## History

The first to report on the relationship between kinetic and thermodynamic control were R.B. Woodward and Harold Baer in 1944.[18] They were re-investigating a reaction between maleic anhydride and a fulvene first reported in 1929 by Otto Diels and Kurt Alder.[19] They observed that while the endo isomer is formed more rapidly, longer reaction times, as well as relatively elevated temperatures, result in higher exo / endo ratios which had to be considered in the light of the remarkable stability of the exo-compound on the one hand and the very facile dissociation of the endo isomer on the other.

C. K. Ingold with E. D. Hughes and G. Catchpole independently described a thermodynamic and kinetic reaction control model in 1948.[20] They were reinvestigating a certain allylic rearrangement reported in 1930 by Jakob Meisenheimer.[21] Solvolysis of gamma-phenylallyl chloride with AcOK in acetic acid was found to give a mixture of the gamma and the alpha acetate with the latter converting to the first by equilibration. This was interpreted as a case in the field of anionotropy of the phenomenon, familiar in prototropy, of the distinction between kinetic and thermodynamic control in ion-recombination.

## References

1. ^ Organic Chemistry, 3rd ed., M. A. Fox & J. K. Whitesell, Jones & Bartlett, 2004 ISBN 0-7637-2197-2
2. ^ A Guidebook to Mechanism in Organic Chemistry, 6th Edition, Peter Sykes, Pearson Prentice Hall, 1986. ISBN 0-582-44695-3
3. ^ a b Introduction to Organic Chemistry I, Seth Robert Elsheimer, Blackwell Publishing, 2000 ISBN 0-632-04417-9
4. ^ Advanced Organic Chemistry Part A: Structure and Mechanisms, 5th ed., Francis A. Carey, Richard J. Sundberg, 2007 ISBN 978-0-387-44899-2
5. ^ Kseniya K. Borisova, Elizaveta A. Kvyatkovskaya, Eugeniya V. Nikitina, Rinat R. Aysin, Roman A. Novikov, and Fedor I. Zubkov. “A Classical Example of Total Kinetic and Thermodynamic Control. The Diels-Alder Reaction between DMAD and Bis-furyl Dienes.” J. Org. Chem., 2018, 83 (8), pp 4840-4850. doi:10.1021/acs.joc.8b00336 https://pubs.acs.org/doi/abs/10.1021/acs.joc.8b00336
6. ^ Kseniya K. Borisova, Eugeniya V. Nikitina, Roman A. Novikov, Victor N. Khrustalev, Pavel V. Dorovatovskii, Yan V. Zubavichus, Maxim L. Kuznetsov, Vladimir P. Zaytsev, Alexey V. Varlamov and Fedor I. Zubkov. “Diels–Alder reactions between hexafluoro-2-butyne and bis-furyl dienes: kinetic versus thermodynamic control.” Chem. Commun., 2018, 54, pp 2850-2853. doi:10.1039/c7cc09466c http://pubs.rsc.org/en/content/articlelanding/2018/cc/c7cc09466c#!divAbstract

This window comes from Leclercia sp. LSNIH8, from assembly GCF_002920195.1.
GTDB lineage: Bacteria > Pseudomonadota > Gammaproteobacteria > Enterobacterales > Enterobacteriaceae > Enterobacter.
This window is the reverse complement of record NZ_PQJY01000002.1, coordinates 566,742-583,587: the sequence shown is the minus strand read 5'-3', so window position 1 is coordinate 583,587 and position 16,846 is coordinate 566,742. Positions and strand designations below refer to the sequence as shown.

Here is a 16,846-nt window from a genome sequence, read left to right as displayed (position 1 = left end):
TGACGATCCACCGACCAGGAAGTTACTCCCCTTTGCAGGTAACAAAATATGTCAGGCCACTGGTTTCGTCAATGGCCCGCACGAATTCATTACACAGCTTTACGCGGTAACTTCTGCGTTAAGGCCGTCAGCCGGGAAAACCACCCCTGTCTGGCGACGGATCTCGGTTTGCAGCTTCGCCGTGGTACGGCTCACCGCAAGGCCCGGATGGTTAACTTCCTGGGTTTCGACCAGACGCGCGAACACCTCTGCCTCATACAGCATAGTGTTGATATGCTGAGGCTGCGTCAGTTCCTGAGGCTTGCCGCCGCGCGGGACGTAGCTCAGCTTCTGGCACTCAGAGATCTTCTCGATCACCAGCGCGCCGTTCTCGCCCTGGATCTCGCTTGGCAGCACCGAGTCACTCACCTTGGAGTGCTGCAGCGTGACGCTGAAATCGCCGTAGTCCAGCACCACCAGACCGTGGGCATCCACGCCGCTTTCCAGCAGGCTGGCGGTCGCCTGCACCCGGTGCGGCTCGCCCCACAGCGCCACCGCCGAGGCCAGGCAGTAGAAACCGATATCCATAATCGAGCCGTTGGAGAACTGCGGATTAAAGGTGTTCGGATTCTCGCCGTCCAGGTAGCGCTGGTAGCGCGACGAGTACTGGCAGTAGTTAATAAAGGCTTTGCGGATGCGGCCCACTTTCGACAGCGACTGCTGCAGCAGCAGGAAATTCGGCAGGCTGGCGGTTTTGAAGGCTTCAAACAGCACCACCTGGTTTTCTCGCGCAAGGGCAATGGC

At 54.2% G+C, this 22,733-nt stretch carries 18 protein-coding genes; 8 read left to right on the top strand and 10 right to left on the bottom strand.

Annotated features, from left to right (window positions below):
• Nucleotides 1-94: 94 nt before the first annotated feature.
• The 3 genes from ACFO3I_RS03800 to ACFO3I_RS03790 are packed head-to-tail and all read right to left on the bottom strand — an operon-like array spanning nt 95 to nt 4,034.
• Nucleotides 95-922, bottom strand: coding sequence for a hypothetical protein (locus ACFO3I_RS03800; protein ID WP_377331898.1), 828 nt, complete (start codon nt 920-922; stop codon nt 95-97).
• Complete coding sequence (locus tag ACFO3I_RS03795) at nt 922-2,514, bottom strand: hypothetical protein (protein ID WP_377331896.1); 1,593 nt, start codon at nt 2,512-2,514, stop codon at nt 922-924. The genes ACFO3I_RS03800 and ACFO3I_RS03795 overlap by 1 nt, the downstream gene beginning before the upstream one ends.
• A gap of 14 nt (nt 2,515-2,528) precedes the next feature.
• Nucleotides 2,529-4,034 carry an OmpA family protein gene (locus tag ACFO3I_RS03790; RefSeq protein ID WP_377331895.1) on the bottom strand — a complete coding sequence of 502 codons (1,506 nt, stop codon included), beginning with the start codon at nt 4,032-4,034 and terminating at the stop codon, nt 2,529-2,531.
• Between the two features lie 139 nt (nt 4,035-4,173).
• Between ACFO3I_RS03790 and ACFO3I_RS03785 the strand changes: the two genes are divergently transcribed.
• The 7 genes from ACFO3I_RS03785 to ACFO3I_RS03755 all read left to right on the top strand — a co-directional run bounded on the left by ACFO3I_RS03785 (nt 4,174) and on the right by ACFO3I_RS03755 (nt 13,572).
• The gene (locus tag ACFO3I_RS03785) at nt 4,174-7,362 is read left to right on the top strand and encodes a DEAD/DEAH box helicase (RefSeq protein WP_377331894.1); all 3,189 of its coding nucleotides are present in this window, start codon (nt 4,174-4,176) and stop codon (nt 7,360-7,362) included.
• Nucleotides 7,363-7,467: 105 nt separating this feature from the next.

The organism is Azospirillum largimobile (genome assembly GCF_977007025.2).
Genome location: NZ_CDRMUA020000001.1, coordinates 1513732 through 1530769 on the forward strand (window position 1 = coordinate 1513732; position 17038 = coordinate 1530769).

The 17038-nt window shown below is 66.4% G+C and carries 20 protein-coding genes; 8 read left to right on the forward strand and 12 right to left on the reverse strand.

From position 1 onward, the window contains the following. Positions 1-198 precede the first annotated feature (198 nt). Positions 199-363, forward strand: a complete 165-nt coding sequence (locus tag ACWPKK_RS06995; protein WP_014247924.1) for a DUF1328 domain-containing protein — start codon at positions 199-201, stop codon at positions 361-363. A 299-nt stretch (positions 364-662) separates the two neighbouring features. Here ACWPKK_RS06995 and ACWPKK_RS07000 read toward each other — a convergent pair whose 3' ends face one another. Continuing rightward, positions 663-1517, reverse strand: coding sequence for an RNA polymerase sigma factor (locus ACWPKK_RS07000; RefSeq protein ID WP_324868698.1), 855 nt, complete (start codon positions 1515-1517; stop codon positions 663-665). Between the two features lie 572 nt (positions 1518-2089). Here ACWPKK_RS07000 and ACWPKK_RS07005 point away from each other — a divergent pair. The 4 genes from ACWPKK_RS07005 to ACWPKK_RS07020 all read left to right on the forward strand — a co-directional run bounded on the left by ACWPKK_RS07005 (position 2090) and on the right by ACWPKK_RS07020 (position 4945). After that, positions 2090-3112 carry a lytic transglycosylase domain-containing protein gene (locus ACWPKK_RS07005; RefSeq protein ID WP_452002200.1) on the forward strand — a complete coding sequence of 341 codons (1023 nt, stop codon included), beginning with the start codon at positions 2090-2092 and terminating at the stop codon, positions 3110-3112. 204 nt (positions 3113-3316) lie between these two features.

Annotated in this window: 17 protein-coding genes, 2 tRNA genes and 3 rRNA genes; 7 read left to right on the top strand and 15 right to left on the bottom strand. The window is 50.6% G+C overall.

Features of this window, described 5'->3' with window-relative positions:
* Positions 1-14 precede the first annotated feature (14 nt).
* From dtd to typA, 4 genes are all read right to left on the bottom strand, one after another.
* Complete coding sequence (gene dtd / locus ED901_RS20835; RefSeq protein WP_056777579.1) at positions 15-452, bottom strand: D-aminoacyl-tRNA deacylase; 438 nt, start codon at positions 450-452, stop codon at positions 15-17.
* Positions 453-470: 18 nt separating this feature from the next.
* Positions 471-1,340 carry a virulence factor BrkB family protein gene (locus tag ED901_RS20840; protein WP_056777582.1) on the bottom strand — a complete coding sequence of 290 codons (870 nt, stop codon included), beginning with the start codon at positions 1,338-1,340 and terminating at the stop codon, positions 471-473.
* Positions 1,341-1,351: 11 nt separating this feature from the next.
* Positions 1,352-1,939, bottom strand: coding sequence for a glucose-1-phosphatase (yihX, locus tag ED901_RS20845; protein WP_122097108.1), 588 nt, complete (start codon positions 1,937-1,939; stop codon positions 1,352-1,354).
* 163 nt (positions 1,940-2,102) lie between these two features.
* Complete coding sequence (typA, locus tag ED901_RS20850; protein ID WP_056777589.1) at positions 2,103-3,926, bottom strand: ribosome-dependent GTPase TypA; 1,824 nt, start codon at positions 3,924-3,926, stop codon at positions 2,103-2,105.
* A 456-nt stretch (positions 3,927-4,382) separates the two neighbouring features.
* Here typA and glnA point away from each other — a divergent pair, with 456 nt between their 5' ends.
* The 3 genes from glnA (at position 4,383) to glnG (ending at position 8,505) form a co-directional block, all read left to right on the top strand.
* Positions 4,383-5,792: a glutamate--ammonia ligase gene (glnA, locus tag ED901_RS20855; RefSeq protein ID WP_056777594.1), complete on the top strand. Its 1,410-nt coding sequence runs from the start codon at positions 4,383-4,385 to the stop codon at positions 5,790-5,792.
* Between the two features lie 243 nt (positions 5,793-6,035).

7. ^ Thermodynamic Product vs Kinetic Product
8. ^ Jean d'Angelo, Tetrahedron report number 25 : Ketone enolates: regiospecific preparation and synthetic uses, Tetrahedron, Volume 32, Issue 24, 1976, Pages 2979-2990, ISSN 0040-4020, doi:10.1016/0040-4020(76)80156-1
9. ^ The Chemistry of Carbanions. IX. The Potassium and Lithium Enolates Derived from Cyclic Ketones Herbert O. House, Barry M. Trost J. Org. Chem., 1965, 30 (5), pp 1341–1348 doi:10.1021/jo01016a001
10. ^ Chemistry of carbanions. XV. Stereochemistry of alkylation of 4-tert-butylcyclohexanone Herbert O. House, Ben A. Tefertiller, Hugh D. Olmstead J. Org. Chem., 1968, 33 (3), pp 935–942 doi:10.1021/jo01267a002
11. ^ Khopade, Tushar; Mete, Trimbak; Arora, Jyotsna; Bhat, Ramakrishna (2018). "An Adverse Effect of Higher Catalyst Loading and Longer Reaction Time on Enantioselectivity in an Organocatalytic Multicomponent Reaction". Chemistry—A European Journal. 24: 6036–6040. doi:10.1002/chem.201800278. PMID 29465758.
12. ^ Rulli, Giuseppe; Duangdee, Nongnaphat; Baer, Katrin; Hummel, Werner; Berkessel, Albrecht; Gröger, Harald (2011). "Direction of Kinetically versus Thermodynamically Controlled Organocatalysis and Its Application in Chemoenzymatic Synthesis". Angewandte Chemie International Edition. 50: 7944–7947. doi:10.1002/anie.201008042. PMID 21744441.
13. ^ Only if a subsequent equilibration is as fast or faster is this not true.
14. ^ Unless one is content with an incomplete reaction, whence a separation of product from unreacted starting material may be necessary.
15. ^ At worst, Keq will approach 1 as T rises and the proportion of the most stable product will tend toward 50% of the reaction mixture.
16. ^ ${\displaystyle \Delta E_{a}}$ will be temperature-independent or nearly so if ${\displaystyle \Delta S^{\ddagger }}$ is small, which would be the case if the rate-determining steps leading to each product were of the same molecularity, for instance if both involved collisions with the same reactant.
17. ^ ${\displaystyle \Delta G^{\circ }}$ will be temperature-independent or nearly so if ${\displaystyle \Delta S^{\circ }}$ is small, which would be the case if the overall transformations to each product were of the same molecularity, for instance if both were fragmentations of a molecule to produce a pair of molecules or if both were condensations of two molecules to give a single molecule.
18. ^ Studies on Diene-addition Reactions. II.1 The Reaction of 6,6-Pentamethylenefulvene with Maleic Anhydride R. B. Woodward, Harold Baer J. Am. Chem. Soc., 1944, 66 (4), pp 645–649 doi:10.1021/ja01232a042
19. ^ Diels, O. and Alder, K. (1929), Synthesen in der hydroaromatischen Reihe, IV. Mitteilung: Über die Anlagerung von Maleinsäure-anhydrid an arylierte Diene, Triene und Fulvene (Mitbearbeitet von Paul Pries). Berichte der deutschen chemischen Gesellschaft (A and B Series), 62: 2081–2087. doi:10.1002/cber.19290620829
20. ^ Rearrangement and substitution in anionotropic systems. Part III. Mechanism of, and equilibrium in, anionotropic change A. G. Catchpole, E. D. Hughes and C. K. Ingold J. Chem. Soc., 1948, 8-17 doi:10.1039/JR9480000008
21. ^ Meisenheimer, J. and Link, J. (1930), Über die Verschiebung in der Allyl-Gruppe. 3. Mitteilung über Substitution und Addition. Justus Liebigs Annalen der Chemie, 479: 211–277. doi:10.1002/jlac.19304790114